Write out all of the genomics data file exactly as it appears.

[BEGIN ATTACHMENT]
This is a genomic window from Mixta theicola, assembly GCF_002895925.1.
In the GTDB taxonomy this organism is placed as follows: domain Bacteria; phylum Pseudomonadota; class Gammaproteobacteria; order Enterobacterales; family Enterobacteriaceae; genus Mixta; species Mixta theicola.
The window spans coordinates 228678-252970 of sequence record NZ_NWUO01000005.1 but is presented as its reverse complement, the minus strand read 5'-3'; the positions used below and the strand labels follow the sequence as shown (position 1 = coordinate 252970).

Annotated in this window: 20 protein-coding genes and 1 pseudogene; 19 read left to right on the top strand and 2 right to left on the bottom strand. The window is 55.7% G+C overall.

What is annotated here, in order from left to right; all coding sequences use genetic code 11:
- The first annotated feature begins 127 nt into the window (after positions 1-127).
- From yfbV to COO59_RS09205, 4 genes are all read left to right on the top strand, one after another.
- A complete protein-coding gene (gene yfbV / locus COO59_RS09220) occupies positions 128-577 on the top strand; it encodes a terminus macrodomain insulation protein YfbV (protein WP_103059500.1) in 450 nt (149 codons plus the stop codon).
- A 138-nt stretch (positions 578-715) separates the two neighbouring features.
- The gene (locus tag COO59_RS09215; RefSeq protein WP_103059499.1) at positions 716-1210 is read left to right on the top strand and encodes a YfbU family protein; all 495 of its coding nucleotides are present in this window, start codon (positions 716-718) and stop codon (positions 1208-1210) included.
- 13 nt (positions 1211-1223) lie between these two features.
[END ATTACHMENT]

This is a genomic window from Mixta theicola, assembly GCF_002895925.1.
In the GTDB taxonomy this organism is placed as follows: domain Bacteria; phylum Pseudomonadota; class Gammaproteobacteria; order Enterobacterales; family Enterobacteriaceae; genus Mixta; species Mixta theicola.
The window spans coordinates 228678-252970 of sequence record NZ_NWUO01000005.1 but is presented as its reverse complement, the minus strand read 5'-3'; the positions used below and the strand labels follow the sequence as shown (position 1 = coordinate 252970).

Annotated in this window: 20 protein-coding genes and 1 pseudogene; 19 read left to right on the top strand and 2 right to left on the bottom strand. The window is 55.7% G+C overall.

What is annotated here, in order from left to right; all coding sequences use genetic code 11:
- The first annotated feature begins 127 nt into the window (after positions 1-127).
- From yfbV to COO59_RS09205, 4 genes are all read left to right on the top strand, one after another.
- A complete protein-coding gene (gene yfbV / locus COO59_RS09220) occupies positions 128-577 on the top strand; it encodes a terminus macrodomain insulation protein YfbV (protein WP_103059500.1) in 450 nt (149 codons plus the stop codon).
- A 138-nt stretch (positions 578-715) separates the two neighbouring features.
- The gene (locus tag COO59_RS09215; RefSeq protein WP_103059499.1) at positions 716-1210 is read left to right on the top strand and encodes a YfbU family protein; all 495 of its coding nucleotides are present in this window, start codon (positions 716-718) and stop codon (positions 1208-1210) included.
- 13 nt (positions 1211-1223) lie between these two features.